Clinical Pearls & Morning Reports
Published April 22, 2020
Agnelli et al. assessed whether oral apixaban would be noninferior to subcutaneous dalteparin for the prevention of recurrent venous thromboembolism in patients with cancer without increasing the risk of major bleeding. Read the NEJM Original Article here.
Q: What therapeutic agents are currently recommended for the treatment of cancer-associated venous thromboembolism?
A: Major guidelines recommend the use of low-molecular-weight heparin for the treatment of cancer-associated venous thromboembolism and have recently added the use of edoxaban or rivaroxaban.
Q: Did the trial by Agnelli et al. include patients with a large variety of cancer types?
A: The trial included patients with predominantly advanced active cancer and acute symptomatic venous thromboembolism. Patients with a large variety of cancer types, including approximately one third that occurred at gastrointestinal sites, were included in the trial, which was consistent with the cancer distribution in the general population. Cancers associated with high thromboembolic risk, such as lung and colorectal cancers, were well represented. No anticancer therapy was excluded, which led to the inclusion of patients receiving a broad array of cytotoxic and biologic therapies.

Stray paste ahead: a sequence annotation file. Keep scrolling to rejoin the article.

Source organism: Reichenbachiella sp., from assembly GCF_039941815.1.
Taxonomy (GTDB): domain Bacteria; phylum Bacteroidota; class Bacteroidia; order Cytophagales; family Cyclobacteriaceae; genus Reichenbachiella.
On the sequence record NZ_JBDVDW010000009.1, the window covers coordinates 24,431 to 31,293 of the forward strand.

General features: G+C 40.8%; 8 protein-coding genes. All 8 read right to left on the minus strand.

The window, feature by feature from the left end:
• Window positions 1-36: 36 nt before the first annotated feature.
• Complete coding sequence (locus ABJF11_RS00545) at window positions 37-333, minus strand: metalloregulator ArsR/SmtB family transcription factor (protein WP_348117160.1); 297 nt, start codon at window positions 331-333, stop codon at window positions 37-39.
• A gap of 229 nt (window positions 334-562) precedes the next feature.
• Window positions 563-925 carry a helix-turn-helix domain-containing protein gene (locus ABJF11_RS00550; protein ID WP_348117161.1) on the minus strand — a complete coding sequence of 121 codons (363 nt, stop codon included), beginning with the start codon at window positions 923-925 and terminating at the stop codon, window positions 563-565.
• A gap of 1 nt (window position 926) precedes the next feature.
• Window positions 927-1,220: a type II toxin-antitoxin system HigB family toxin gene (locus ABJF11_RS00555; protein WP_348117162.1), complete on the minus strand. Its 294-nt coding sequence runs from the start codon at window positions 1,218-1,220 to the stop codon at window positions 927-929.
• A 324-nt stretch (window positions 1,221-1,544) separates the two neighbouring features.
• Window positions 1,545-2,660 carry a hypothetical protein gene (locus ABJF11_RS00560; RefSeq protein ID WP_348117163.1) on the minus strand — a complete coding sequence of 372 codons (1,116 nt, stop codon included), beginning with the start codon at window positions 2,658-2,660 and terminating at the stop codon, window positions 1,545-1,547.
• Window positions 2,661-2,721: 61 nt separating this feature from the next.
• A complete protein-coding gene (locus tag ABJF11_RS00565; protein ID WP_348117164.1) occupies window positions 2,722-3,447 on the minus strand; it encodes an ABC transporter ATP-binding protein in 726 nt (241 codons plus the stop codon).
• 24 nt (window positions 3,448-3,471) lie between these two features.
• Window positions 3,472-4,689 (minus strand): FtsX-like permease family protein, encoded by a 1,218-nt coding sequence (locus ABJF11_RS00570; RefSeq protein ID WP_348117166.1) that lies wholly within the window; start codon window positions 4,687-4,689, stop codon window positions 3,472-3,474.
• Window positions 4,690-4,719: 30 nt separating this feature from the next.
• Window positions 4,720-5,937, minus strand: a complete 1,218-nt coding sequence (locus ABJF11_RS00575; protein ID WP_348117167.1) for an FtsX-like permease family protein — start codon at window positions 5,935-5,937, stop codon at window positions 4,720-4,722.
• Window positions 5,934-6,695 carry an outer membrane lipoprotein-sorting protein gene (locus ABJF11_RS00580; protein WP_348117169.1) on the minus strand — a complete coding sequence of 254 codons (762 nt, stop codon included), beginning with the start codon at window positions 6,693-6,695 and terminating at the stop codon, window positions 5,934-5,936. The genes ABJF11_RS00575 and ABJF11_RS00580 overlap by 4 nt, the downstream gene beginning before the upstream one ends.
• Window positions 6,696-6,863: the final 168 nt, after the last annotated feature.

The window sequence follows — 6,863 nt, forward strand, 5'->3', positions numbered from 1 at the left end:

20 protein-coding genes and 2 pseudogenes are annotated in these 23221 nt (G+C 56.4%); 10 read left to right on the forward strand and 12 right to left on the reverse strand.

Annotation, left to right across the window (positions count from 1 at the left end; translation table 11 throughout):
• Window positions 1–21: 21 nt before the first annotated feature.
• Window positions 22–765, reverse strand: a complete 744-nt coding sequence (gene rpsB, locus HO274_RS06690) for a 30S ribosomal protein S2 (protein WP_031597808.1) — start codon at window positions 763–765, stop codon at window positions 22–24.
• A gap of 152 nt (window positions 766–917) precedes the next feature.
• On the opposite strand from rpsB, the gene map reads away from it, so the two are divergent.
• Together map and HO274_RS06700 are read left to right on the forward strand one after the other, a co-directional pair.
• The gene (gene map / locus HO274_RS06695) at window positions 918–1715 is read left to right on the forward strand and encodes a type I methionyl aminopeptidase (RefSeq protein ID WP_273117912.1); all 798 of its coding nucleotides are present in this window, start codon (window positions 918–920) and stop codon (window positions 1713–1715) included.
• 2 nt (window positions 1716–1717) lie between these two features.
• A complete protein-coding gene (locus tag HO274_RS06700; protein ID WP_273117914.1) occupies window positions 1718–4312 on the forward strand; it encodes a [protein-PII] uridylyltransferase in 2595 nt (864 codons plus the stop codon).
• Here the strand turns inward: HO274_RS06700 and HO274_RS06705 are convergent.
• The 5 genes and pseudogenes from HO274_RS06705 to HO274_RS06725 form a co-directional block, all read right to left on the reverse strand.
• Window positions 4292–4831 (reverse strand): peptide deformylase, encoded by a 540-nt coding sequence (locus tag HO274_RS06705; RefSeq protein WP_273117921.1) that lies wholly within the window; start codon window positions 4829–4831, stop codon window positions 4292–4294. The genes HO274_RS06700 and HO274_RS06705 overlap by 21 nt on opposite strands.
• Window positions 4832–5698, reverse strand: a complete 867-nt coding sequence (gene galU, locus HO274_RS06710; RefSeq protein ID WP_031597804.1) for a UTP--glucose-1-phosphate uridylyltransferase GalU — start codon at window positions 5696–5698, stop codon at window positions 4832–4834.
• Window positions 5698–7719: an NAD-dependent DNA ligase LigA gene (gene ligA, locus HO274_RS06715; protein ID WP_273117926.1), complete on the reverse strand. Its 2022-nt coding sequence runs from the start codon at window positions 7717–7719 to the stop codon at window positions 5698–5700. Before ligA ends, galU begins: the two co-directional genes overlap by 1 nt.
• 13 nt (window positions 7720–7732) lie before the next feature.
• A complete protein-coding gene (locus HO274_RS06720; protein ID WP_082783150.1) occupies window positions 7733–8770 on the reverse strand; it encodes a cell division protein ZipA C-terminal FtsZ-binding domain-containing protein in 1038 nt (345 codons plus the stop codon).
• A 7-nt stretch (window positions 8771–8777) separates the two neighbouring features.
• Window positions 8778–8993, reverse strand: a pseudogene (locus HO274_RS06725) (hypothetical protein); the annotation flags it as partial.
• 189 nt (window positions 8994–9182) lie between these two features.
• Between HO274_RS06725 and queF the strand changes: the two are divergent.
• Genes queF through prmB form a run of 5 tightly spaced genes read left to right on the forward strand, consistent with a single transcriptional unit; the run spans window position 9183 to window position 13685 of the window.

A: The authors found that oral apixaban was noninferior to subcutaneous dalteparin for the treatment of recurrent venous thromboembolism in patients with cancer. The primary outcome of recurrent venous thromboembolism occurred in 32 of 576 patients (5.6%) in the apixaban group and in 46 of 579 patients (7.9%) in the dalteparin group (hazard ratio, 0.63; 95% confidence interval [CI], 0.37 to 1.07; P<0.001 for noninferiority; P=0.09 for superiority). Major bleeding occurred in 22 patients (3.8%) in the apixaban group and in 23 patients (4.0%) in the dalteparin group (hazard ratio, 0.82; 95% CI, 0.40 to 1.69; P=0.60). In patients younger than 65 years of age, apixaban was seen to be more effective than dalteparin at preventing recurrent venous thromboembolism. The apparent decrease in efficacy with increasing age that was shown in the subgroup analysis should be considered as hypothesis generating and warrants attention in future studies.
A: First, it was an open-label trial to avoid the use of parenteral placebo for 6 months. However, the numbers of suspected recurrences of venous thromboembolism were similar in the two treatment groups, and all suspected trial outcome events were centrally adjudicated in a blinded manner. Second, gastrointestinal bleeding was not a prespecified trial outcome; however, after the publication of results of studies of other direct anticoagulants, such bleeding emerged as a relevant safety outcome. Third, patients with brain tumors, known cerebral metastases, or acute leukemia were not enrolled for safety reasons, so the results cannot be extrapolated to these patient groups. Finally, as in the large majority of studies regarding the treatment of venous thromboembolism, the sample size of the trial was powered for the primary outcome (recurrent venous thromboembolism) and was not powered to make definitive conclusions about bleeding.